“Raqs E Bismil” is Hum TV’s latest offering and they have been advertising it with enthusiasm over the last several weeks. After having a promising start, episode two pushes the storyline further, giving viewers a good idea of what to expect from the story. Starring Imran Ashraf, Sarah Khan, Furqan Qureshi, Momin Saqib, Anoushay Abbasi, Gul E Rana and others in prominent roles, the story has been written by Hashim Nadeem and directed by Wahajat Rauf.
Episode two picks up where episode 1 left off with Musa pursuing Zohra. Musa’s (Imran Ashraf) interest in Zohra (Sarah Khan) has become an obsession as he is immediately enthralled by her personality. Zohra impresses Musa, not only with her conservative garb which covers her from head to toe, but also with her confidence and ability to speak up for what’s right. In Zohra, Musa has begun to see his ideal woman and truly believes Zohra is the sort of woman he would want to be married to. So deep is his belief that, after the second meeting, he proposes marriage to her. What’s interesting – and strikes the viewer, yet seems to go unnoticed by Musa – is Zohra’s response to Musa. She clearly shows her displeasure towards the male species, stating that men are always only after one thing and Musa has also proven that he’s the same. While this is a red flag as to the direction in which Musa and Zohra’s relationship is headed, Musa does not pick up on the deeper meaning behind it.
Zohra is from a family of dancers and immediately, the viewer is struck by a similarity to “Deewar E Shab,” in which Sarah Khan also played an educationally-driven girl born in a home of dancers and musicians. Once again, she plays a similar role with one major difference – Zohra seems to be much more confident, sure of herself and does not appear to be ashamed of who she is. And still, she uses the veil to conceal her identity in order to continue going to university unbothered by others and their perceptions of her background. Sarah Khan manages to make quite the impression on viewers in her role as Zohra, giving a stand-out performance even behind the naqaab with only her eyes visible. Sarah Khan has been improving as an actress steadily over the years and she is now one that grabs eyeballs, so good things are expected.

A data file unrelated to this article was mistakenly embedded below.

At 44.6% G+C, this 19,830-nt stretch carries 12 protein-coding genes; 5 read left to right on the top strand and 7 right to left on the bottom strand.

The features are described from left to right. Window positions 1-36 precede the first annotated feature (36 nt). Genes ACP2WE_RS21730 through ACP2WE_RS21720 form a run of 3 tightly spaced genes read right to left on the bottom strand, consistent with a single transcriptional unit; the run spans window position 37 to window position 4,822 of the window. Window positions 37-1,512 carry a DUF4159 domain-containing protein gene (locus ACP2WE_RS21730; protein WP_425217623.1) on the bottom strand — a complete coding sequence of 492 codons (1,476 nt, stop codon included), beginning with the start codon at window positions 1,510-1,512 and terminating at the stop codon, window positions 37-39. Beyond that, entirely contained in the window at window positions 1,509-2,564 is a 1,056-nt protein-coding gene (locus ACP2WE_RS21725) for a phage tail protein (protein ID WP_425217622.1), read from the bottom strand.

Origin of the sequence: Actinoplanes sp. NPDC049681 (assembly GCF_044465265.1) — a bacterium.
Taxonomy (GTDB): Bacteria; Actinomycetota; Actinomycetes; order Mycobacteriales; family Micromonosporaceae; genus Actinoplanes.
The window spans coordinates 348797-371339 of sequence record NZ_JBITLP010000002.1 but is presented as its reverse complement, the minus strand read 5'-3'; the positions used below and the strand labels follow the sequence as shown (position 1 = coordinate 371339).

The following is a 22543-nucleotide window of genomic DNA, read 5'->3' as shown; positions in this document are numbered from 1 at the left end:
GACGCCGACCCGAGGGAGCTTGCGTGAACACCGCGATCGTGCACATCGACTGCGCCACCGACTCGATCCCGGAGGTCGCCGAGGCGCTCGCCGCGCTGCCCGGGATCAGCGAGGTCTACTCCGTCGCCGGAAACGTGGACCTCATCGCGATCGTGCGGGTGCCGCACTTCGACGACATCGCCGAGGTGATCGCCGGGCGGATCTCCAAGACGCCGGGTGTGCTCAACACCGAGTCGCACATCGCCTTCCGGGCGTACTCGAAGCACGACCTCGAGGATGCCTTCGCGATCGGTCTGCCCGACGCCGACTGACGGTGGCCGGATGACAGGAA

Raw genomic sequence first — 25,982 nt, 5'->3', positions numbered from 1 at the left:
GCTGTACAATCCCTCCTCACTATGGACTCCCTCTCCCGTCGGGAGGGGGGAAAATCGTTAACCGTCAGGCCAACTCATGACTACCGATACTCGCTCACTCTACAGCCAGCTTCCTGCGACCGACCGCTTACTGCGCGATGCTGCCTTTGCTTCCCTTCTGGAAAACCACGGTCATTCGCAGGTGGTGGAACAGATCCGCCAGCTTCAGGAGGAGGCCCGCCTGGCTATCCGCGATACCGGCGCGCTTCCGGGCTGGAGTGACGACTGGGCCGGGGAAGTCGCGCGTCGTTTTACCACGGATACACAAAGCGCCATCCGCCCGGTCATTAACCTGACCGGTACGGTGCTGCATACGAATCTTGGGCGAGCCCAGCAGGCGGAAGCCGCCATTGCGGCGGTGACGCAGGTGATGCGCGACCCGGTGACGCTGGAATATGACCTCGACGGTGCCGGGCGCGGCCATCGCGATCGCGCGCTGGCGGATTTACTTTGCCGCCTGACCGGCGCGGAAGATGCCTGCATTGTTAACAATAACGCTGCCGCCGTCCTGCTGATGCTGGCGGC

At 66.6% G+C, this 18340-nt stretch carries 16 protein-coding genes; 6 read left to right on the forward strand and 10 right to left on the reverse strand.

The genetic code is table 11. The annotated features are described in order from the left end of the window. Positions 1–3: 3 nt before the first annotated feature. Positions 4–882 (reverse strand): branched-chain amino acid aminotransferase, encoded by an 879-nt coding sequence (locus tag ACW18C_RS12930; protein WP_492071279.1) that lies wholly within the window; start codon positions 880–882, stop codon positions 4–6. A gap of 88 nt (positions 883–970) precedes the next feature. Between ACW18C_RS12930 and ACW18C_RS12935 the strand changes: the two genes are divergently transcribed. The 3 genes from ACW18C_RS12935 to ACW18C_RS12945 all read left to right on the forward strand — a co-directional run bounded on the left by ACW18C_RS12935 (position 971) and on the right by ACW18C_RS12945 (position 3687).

Imran Ashraf, of course, continues to do a great job as Musa. Viewers saw Musa’s conservative, brash, almost evil side in the first episode, but episode two shows a slightly different side. In this episode, the audience is introduced to Musa’s loving side, the side that shares a sweet banter with his mother and younger brother and discusses issues with his father with respect. He’s a family man at heart, even seen giving Isa (Momin Saqib) advice on how to break down barriers with Sakina (Anoushay Abbasi). It will be interesting to see how Musa’s character progresses – and how he will react when he realizes his “perfect woman” stands for everything he speaks against.
It’s nice to see that Sakina continues to be herself, an outspoken rebellious character, even after marriage and doesn’t see her marriage as an instant fix. She lashes out at Isa, asking why he didn’t stop the marriage when he knew that she was opposed to it. Isa states that he has always liked her, but this statement doesn’t win Sakina over. She won’t resign herself to this fate and it appears Isa may help her reunite with Kamran as the episodes move forward. Momin Saqib and Anoushay Abbasi share great chemistry as Isa and Sakina. These two characters are not given as much screen time as the others, but they shine in their moments on-screen. Momin Saqib is not particularly impressive in “Be Adab,” but his performance in “Raqs E Bismil” is winning hearts already as the sweet, obedient Isa, a man trying to win over his wife who has lost her love and is now bitter because of it. Side tracks are not usually as interesting, but these two characters make this story enjoyable.
“Raqs E Bismil” took off with episode one, delivering a promising start. Episode two has further cemented the belief that good things are to come (for viewers). The cast, story and even visuals all come together to give its audience something to look forward to week after week. Let’s hope the story maintains traction.